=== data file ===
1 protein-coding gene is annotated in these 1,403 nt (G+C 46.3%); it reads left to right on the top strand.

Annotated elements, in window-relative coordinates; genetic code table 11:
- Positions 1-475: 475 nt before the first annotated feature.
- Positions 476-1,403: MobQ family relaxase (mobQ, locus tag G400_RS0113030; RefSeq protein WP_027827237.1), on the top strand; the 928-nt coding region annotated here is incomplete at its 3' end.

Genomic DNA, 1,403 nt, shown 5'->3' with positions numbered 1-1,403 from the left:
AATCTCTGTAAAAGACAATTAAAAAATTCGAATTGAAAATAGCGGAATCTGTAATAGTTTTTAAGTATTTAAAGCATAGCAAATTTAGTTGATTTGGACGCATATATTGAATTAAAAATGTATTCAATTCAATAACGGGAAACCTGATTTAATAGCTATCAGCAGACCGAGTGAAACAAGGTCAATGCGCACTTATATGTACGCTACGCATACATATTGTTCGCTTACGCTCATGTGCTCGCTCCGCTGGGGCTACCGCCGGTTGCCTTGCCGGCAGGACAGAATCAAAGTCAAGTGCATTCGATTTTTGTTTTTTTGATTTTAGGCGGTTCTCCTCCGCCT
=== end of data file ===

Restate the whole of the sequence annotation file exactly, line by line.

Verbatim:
1 protein-coding gene is annotated in these 1,403 nt (G+C 46.3%); it reads left to right on the top strand.

Annotated elements, in window-relative coordinates; genetic code table 11:
- Positions 1-475: 475 nt before the first annotated feature.
- Positions 476-1,403: MobQ family relaxase (mobQ, locus tag G400_RS0113030; RefSeq protein WP_027827237.1), on the top strand; the 928-nt coding region annotated here is incomplete at its 3' end.

Genomic DNA, 1,403 nt, shown 5'->3' with positions numbered 1-1,403 from the left:
AATCTCTGTAAAAGACAATTAAAAAATTCGAATTGAAAATAGCGGAATCTGTAATAGTTTTTAAGTATTTAAAGCATAGCAAATTTAGTTGATTTGGACGCATATATTGAATTAAAAATGTATTCAATTCAATAACGGGAAACCTGATTTAATAGCTATCAGCAGACCGAGTGAAACAAGGTCAATGCGCACTTATATGTACGCTACGCATACATATTGTTCGCTTACGCTCATGTGCTCGCTCCGCTGGGGCTACCGCCGGTTGCCTTGCCGGCAGGACAGAATCAAAGTCAAGTGCATTCGATTTTTGTTTTTTTGATTTTAGGCGGTTCTCCTCCGCCT